Last week, I was assembling some material for my class in the "Techno-economic analysis of ICT projects" course. I wanted to give my students some real world figures on profit margins in the ICT field. As an appetizer for youngsters more and more attracted by entertainment apps, I decided to give a look at the market of videogame consoles. Well, though the phenomenon is not new, I was surprised by what I found out after a short search on the Internet… I collected a few figures on costs and retail prices. Though information on costs are typically quite private to companies, a few research firms provide such infos (for example, the commendable IHS, which is the main source for what I'm reporting here). Their cost estimation process is a rather straightforward one: they pick the console, disassemble it, find costs of individual pieces, and then sum up to get the total cost. Of course, costs of individual pieces may be different from those factored in by the estimating guys, since companies producing for the mass market may obtain significant volume discounts, but the estimates should be quite reliable.
Well, I report what we get for the most established consoles in the following table. As you can, see in most cases, consoles are sold at a loss. As I said, the phenomenon is not new (see "Why Nintendo is losing money on each Wii U launch unit"), but what strikes is its persistence over the years, with prices slashed as soon as costs fall down thanks to the economies of scale.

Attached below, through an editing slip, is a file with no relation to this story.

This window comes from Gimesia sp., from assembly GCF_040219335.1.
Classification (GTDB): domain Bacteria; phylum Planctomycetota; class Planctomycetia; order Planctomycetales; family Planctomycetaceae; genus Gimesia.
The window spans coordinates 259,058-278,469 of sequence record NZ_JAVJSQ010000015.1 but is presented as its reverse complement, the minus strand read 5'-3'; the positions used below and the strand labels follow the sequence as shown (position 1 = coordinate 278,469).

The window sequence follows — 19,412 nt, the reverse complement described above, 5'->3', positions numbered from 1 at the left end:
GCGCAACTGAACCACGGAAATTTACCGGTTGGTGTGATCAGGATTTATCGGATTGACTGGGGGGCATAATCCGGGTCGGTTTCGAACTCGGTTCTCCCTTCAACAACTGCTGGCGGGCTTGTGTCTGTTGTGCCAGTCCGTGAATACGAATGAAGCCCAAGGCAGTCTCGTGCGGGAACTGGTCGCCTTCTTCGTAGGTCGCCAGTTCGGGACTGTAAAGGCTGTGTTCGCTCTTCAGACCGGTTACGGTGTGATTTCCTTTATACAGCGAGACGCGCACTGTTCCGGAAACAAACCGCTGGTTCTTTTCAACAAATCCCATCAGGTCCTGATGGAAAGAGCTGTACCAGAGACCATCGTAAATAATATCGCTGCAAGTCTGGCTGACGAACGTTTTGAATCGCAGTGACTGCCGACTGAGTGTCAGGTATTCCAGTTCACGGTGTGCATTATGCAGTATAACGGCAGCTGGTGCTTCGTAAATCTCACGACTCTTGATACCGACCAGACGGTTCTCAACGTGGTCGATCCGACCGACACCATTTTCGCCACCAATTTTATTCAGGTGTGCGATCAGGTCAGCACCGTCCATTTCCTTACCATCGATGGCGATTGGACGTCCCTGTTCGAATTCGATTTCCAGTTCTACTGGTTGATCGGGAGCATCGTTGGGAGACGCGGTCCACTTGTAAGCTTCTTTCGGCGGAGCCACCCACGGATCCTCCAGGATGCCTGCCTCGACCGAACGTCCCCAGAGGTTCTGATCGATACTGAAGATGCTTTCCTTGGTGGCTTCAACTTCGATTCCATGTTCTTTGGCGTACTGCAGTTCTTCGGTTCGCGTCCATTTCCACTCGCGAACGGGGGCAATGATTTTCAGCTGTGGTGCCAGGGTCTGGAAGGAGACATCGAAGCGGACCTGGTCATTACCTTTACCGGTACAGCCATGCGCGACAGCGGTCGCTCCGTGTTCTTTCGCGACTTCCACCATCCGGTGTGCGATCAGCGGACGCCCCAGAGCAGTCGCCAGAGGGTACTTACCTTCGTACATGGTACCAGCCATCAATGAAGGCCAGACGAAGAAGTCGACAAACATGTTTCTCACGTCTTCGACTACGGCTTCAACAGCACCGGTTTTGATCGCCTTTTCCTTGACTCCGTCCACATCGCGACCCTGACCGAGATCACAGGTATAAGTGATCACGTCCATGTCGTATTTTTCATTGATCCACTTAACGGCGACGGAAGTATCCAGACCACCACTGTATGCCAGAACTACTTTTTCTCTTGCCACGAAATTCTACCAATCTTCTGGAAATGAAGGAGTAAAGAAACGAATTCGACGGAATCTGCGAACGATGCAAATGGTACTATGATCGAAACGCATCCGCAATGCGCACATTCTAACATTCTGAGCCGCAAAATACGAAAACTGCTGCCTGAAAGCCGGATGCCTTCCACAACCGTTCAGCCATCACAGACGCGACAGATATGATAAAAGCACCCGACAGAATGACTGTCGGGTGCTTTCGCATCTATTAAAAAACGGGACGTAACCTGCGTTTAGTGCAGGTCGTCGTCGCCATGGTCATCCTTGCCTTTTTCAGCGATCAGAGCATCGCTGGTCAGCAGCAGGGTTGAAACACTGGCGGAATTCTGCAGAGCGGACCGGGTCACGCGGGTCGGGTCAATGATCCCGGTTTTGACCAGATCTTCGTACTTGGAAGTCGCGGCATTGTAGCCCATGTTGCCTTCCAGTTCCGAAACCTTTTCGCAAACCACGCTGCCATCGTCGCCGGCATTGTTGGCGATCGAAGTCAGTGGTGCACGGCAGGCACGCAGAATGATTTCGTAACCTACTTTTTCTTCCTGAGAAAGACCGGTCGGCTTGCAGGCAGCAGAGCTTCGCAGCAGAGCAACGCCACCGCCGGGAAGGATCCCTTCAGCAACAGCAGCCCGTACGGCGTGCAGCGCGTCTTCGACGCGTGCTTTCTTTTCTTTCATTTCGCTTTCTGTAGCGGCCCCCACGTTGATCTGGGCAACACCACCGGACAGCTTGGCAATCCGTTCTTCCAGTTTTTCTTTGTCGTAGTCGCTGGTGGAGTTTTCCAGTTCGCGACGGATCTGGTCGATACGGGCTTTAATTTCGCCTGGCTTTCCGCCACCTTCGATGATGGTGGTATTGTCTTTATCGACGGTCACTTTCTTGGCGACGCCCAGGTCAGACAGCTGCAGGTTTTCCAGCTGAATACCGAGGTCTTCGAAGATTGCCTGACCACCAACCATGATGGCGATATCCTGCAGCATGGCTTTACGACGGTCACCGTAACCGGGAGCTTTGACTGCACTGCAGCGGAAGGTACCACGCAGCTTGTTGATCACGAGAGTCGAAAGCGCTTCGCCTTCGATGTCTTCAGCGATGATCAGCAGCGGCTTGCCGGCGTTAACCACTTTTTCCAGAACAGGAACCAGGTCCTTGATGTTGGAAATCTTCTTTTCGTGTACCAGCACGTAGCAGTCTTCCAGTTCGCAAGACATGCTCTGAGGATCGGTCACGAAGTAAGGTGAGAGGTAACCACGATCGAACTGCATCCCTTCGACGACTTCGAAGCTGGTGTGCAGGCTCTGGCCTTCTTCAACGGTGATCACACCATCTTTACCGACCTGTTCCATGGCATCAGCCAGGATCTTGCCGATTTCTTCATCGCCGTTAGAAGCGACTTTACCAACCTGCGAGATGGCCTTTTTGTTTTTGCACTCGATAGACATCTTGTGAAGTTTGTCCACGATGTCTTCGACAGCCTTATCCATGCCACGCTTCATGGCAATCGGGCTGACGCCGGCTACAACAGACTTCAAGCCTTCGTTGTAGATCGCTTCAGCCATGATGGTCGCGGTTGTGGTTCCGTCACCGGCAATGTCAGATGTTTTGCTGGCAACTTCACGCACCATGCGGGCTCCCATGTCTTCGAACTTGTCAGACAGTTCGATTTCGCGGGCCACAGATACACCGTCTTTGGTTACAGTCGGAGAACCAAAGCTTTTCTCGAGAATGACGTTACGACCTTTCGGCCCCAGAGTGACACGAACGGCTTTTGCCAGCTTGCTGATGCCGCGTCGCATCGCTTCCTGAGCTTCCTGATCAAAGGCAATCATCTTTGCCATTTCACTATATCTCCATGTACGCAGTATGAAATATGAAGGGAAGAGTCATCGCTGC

|Product||Year||Cost [$]||Retail price [$]|
The obvious conclusion is that hardware is not a profitable product for those companies. But, as in all lock-in phenomena, they are going to get their profits from the games sold for their proprietary platforms. Since the average consumer bought 3 games with their PS4 (see here), with prices for games on disc starting from 49.99€, some room for profit margins exists.